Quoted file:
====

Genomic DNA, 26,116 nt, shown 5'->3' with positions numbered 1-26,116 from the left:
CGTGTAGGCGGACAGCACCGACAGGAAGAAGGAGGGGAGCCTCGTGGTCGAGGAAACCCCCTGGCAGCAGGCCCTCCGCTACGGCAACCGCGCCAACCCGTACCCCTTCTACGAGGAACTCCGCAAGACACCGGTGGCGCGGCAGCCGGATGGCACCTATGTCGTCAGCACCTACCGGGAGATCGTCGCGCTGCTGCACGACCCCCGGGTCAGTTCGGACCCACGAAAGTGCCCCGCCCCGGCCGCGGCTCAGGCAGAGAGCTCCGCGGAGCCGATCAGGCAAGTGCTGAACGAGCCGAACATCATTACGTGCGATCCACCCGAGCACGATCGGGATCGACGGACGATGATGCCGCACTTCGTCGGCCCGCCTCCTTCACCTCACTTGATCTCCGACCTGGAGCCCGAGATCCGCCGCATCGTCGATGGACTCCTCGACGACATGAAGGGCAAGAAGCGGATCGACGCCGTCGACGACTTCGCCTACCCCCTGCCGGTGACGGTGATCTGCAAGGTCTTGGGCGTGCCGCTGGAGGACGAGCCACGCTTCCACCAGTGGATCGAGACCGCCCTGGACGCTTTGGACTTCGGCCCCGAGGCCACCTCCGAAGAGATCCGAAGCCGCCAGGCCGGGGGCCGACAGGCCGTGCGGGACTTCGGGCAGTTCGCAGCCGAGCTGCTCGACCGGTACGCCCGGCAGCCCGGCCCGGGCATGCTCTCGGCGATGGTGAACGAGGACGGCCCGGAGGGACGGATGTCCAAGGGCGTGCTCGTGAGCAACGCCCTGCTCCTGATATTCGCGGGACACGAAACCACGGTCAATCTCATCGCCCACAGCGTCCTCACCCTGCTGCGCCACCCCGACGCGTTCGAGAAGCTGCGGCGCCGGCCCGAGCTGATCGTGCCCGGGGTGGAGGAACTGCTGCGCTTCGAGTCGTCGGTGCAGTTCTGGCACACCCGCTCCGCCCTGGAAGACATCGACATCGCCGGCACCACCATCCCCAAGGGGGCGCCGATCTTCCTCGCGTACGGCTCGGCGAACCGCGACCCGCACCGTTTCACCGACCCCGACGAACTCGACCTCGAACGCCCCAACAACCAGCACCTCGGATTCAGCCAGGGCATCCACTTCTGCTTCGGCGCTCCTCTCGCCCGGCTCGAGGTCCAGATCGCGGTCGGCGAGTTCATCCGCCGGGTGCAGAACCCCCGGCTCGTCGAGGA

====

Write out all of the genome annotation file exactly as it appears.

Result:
Genomic DNA, 26,116 nt, shown 5'->3' with positions numbered 1-26,116 from the left:
CGTGTAGGCGGACAGCACCGACAGGAAGAAGGAGGGGAGCCTCGTGGTCGAGGAAACCCCCTGGCAGCAGGCCCTCCGCTACGGCAACCGCGCCAACCCGTACCCCTTCTACGAGGAACTCCGCAAGACACCGGTGGCGCGGCAGCCGGATGGCACCTATGTCGTCAGCACCTACCGGGAGATCGTCGCGCTGCTGCACGACCCCCGGGTCAGTTCGGACCCACGAAAGTGCCCCGCCCCGGCCGCGGCTCAGGCAGAGAGCTCCGCGGAGCCGATCAGGCAAGTGCTGAACGAGCCGAACATCATTACGTGCGATCCACCCGAGCACGATCGGGATCGACGGACGATGATGCCGCACTTCGTCGGCCCGCCTCCTTCACCTCACTTGATCTCCGACCTGGAGCCCGAGATCCGCCGCATCGTCGATGGACTCCTCGACGACATGAAGGGCAAGAAGCGGATCGACGCCGTCGACGACTTCGCCTACCCCCTGCCGGTGACGGTGATCTGCAAGGTCTTGGGCGTGCCGCTGGAGGACGAGCCACGCTTCCACCAGTGGATCGAGACCGCCCTGGACGCTTTGGACTTCGGCCCCGAGGCCACCTCCGAAGAGATCCGAAGCCGCCAGGCCGGGGGCCGACAGGCCGTGCGGGACTTCGGGCAGTTCGCAGCCGAGCTGCTCGACCGGTACGCCCGGCAGCCCGGCCCGGGCATGCTCTCGGCGATGGTGAACGAGGACGGCCCGGAGGGACGGATGTCCAAGGGCGTGCTCGTGAGCAACGCCCTGCTCCTGATATTCGCGGGACACGAAACCACGGTCAATCTCATCGCCCACAGCGTCCTCACCCTGCTGCGCCACCCCGACGCGTTCGAGAAGCTGCGGCGCCGGCCCGAGCTGATCGTGCCCGGGGTGGAGGAACTGCTGCGCTTCGAGTCGTCGGTGCAGTTCTGGCACACCCGCTCCGCCCTGGAAGACATCGACATCGCCGGCACCACCATCCCCAAGGGGGCGCCGATCTTCCTCGCGTACGGCTCGGCGAACCGCGACCCGCACCGTTTCACCGACCCCGACGAACTCGACCTCGAACGCCCCAACAACCAGCACCTCGGATTCAGCCAGGGCATCCACTTCTGCTTCGGCGCTCCTCTCGCCCGGCTCGAGGTCCAGATCGCGGTCGGCGAGTTCATCCGCCGGGTGCAGAACCCCCGGCTCGTCGAGGA